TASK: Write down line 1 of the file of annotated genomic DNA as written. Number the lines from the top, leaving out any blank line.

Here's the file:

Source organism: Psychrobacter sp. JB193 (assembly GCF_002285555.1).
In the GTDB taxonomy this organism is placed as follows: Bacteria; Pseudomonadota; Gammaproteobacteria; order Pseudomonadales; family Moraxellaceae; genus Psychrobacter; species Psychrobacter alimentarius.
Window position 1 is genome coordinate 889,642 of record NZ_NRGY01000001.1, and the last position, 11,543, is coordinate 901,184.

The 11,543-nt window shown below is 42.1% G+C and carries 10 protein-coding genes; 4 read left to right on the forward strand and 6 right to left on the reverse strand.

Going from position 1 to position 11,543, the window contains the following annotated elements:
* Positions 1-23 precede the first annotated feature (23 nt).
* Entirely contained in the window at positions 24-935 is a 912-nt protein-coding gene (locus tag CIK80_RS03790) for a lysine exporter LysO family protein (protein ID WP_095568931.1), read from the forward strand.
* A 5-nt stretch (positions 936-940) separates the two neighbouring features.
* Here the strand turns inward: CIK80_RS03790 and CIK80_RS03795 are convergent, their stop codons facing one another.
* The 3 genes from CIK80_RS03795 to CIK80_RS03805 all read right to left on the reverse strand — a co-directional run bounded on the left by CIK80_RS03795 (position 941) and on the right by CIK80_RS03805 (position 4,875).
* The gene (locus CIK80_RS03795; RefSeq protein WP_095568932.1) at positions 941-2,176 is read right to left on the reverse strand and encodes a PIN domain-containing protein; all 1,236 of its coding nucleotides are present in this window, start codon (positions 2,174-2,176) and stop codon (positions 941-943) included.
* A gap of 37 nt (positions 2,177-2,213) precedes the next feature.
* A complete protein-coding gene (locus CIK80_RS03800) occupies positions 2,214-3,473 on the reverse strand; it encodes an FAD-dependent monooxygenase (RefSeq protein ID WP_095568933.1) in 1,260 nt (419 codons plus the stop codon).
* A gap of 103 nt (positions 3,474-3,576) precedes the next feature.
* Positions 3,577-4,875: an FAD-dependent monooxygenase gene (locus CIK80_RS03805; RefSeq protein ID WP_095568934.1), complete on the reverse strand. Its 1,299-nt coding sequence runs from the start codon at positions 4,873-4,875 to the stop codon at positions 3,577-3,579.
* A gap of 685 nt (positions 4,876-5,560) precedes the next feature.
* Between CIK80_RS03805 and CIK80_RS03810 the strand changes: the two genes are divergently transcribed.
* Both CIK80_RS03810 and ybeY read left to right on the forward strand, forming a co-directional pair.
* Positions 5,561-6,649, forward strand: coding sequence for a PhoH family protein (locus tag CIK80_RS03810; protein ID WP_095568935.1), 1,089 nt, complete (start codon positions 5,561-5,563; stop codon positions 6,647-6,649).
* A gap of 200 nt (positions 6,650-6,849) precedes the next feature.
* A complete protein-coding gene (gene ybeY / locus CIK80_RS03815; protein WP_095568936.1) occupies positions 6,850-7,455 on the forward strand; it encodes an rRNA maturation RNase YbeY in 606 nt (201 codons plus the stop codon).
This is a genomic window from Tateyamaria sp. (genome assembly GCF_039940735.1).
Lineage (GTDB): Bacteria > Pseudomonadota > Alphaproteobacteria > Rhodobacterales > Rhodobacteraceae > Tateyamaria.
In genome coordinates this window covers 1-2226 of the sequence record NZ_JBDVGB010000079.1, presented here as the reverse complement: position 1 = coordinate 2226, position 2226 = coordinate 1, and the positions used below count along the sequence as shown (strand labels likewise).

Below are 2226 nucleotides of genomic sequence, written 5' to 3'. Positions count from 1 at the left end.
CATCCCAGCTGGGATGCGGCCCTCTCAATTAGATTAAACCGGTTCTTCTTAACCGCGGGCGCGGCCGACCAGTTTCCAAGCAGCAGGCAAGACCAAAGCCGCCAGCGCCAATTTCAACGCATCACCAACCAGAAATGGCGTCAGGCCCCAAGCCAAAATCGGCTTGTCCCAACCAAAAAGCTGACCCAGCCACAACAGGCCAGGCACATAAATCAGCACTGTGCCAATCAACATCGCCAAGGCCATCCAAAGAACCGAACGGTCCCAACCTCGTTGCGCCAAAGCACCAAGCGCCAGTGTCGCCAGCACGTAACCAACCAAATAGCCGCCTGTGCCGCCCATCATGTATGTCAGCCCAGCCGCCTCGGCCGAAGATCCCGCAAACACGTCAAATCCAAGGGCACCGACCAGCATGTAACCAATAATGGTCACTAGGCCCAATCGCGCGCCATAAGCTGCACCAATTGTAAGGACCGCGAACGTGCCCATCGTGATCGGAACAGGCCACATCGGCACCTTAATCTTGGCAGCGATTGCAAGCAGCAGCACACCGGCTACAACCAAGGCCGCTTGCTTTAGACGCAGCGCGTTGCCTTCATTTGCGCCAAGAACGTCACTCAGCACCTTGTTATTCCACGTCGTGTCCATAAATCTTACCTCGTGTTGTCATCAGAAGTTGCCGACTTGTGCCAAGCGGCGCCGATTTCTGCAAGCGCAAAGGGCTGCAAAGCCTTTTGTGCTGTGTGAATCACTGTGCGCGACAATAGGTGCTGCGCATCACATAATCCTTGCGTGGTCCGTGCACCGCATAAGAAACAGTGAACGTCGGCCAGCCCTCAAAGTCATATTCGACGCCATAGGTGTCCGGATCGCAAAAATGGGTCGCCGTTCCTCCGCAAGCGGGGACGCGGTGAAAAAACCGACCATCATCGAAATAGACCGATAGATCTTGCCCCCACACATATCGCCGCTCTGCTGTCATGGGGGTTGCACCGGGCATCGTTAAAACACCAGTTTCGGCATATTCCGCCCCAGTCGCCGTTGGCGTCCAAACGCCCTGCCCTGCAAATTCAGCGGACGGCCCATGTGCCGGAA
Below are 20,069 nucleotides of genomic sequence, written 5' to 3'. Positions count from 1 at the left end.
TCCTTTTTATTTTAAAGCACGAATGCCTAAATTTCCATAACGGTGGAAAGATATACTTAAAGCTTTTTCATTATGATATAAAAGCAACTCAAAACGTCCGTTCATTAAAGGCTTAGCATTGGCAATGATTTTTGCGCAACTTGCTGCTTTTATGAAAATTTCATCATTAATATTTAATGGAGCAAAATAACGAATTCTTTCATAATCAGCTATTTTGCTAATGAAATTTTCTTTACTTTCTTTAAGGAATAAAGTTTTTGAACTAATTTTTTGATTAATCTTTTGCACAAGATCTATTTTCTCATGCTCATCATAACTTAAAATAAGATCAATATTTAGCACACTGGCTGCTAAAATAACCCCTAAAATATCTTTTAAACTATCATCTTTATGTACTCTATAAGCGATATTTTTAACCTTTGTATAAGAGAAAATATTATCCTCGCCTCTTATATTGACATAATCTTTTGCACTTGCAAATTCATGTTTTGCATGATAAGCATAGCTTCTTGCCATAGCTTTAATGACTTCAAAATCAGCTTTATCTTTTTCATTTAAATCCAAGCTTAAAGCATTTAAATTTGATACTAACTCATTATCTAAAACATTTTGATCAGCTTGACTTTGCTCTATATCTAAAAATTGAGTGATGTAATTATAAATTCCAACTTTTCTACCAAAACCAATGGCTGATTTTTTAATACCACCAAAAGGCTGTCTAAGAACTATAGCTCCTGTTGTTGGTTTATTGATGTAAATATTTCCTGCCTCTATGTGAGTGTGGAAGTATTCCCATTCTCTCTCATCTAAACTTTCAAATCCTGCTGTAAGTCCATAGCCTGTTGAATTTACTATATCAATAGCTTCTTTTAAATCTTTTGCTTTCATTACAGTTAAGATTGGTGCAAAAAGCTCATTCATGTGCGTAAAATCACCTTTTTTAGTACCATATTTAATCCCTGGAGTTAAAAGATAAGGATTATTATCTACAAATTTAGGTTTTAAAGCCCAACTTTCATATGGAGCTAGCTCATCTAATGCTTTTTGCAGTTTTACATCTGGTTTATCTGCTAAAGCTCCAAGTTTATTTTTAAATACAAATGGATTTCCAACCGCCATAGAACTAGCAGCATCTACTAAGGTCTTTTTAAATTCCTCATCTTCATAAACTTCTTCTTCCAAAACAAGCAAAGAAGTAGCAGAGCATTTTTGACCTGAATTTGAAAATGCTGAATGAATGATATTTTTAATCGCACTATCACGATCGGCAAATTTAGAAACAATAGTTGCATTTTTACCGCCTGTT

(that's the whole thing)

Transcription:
Source organism: Psychrobacter sp. JB193 (assembly GCF_002285555.1).